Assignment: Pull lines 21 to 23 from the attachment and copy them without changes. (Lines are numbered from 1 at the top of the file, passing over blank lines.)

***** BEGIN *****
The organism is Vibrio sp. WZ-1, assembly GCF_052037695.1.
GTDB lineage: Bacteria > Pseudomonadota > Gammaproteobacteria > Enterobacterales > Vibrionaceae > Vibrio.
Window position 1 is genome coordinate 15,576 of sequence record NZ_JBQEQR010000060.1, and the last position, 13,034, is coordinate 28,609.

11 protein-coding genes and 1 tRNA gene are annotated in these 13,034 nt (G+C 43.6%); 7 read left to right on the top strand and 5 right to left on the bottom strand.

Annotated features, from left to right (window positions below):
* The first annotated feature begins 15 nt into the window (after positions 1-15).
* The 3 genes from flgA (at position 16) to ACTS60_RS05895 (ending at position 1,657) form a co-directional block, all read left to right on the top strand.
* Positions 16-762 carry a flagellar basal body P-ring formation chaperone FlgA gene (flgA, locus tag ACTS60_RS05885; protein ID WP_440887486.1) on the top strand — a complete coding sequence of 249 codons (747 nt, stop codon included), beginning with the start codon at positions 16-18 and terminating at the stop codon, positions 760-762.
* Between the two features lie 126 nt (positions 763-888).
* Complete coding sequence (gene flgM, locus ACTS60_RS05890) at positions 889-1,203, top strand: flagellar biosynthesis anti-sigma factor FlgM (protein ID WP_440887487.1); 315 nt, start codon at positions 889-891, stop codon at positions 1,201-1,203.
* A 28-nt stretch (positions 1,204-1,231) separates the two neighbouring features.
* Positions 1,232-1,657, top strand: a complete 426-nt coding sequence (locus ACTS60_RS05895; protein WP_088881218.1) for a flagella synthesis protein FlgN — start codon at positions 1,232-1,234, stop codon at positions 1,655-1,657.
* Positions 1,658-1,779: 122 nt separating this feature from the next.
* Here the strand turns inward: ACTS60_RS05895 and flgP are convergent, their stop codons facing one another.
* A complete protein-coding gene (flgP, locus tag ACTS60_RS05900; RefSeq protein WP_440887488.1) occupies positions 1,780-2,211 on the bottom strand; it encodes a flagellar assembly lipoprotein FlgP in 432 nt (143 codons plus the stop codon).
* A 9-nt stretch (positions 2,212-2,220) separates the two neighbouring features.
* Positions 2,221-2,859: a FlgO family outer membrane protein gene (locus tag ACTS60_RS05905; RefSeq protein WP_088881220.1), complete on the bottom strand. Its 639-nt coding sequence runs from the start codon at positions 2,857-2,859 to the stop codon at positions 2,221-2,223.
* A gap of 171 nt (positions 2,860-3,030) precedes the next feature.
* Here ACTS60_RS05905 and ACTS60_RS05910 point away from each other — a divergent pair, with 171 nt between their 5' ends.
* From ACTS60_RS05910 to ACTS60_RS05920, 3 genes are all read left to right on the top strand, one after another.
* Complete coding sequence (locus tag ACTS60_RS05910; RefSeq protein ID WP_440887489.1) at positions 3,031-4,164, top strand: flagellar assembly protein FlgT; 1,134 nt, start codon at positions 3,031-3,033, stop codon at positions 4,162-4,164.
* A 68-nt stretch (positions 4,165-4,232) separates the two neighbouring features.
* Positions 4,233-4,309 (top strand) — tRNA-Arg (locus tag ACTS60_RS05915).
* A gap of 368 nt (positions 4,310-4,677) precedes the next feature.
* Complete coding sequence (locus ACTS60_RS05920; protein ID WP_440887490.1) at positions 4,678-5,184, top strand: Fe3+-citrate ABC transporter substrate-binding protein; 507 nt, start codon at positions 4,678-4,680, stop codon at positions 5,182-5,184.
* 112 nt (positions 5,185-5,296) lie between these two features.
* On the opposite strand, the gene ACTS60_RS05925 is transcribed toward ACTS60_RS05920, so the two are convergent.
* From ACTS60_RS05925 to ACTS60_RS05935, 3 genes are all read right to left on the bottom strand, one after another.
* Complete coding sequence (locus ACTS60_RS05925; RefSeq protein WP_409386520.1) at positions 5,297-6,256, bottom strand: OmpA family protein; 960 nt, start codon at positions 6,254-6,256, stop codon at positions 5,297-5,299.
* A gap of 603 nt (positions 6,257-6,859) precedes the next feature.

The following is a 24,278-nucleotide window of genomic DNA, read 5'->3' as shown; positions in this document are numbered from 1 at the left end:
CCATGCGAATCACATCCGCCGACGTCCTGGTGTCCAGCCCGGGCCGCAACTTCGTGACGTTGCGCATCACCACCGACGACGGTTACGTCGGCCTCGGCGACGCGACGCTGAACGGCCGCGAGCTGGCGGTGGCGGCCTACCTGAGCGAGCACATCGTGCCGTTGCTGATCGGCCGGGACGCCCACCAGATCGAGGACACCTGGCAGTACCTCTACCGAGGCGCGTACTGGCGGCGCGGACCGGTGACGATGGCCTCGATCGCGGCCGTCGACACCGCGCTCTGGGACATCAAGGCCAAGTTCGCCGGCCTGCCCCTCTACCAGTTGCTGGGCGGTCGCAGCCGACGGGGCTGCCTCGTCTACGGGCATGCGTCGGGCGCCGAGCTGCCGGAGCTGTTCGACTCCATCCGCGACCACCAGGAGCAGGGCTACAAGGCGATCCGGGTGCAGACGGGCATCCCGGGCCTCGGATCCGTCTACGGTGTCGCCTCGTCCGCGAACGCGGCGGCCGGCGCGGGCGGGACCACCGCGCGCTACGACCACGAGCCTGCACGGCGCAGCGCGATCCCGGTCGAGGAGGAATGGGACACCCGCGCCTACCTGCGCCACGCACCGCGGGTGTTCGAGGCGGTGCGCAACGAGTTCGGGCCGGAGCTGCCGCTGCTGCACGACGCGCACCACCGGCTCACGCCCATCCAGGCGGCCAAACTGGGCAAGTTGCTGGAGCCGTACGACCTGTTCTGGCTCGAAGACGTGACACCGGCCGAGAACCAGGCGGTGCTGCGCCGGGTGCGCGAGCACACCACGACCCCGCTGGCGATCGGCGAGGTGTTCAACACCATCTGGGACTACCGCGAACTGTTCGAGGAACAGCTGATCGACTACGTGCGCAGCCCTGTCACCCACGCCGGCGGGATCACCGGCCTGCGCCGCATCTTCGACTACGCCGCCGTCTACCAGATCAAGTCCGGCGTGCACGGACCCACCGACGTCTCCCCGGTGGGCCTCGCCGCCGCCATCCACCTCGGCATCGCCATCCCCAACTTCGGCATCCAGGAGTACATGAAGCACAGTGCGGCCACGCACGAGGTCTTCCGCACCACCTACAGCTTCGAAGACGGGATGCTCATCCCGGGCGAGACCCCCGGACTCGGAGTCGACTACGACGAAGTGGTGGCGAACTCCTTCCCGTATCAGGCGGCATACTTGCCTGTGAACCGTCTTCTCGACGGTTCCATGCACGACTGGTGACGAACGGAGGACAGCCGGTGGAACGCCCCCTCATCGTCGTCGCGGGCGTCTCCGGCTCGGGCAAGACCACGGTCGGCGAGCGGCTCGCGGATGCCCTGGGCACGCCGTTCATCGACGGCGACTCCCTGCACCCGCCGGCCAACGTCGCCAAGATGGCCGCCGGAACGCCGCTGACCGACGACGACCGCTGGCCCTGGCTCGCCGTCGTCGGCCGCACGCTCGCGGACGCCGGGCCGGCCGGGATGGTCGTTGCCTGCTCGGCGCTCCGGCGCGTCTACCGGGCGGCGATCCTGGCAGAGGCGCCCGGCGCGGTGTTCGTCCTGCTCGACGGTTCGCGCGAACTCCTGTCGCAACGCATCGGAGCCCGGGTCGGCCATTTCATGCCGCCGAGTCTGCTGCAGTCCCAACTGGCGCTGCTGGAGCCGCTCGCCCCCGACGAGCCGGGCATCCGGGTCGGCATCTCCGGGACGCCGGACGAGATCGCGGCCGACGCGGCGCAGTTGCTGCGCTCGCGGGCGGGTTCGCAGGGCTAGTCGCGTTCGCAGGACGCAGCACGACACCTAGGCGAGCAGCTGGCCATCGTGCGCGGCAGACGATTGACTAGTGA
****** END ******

* Complete coding sequence (locus tag ACTS60_RS05910; RefSeq protein ID WP_440887489.1) at positions 3,031-4,164, top strand: flagellar assembly protein FlgT; 1,134 nt, start codon at positions 3,031-3,033, stop codon at positions 4,162-4,164.
* A 68-nt stretch (positions 4,165-4,232) separates the two neighbouring features.
* Positions 4,233-4,309 (top strand) — tRNA-Arg (locus tag ACTS60_RS05915).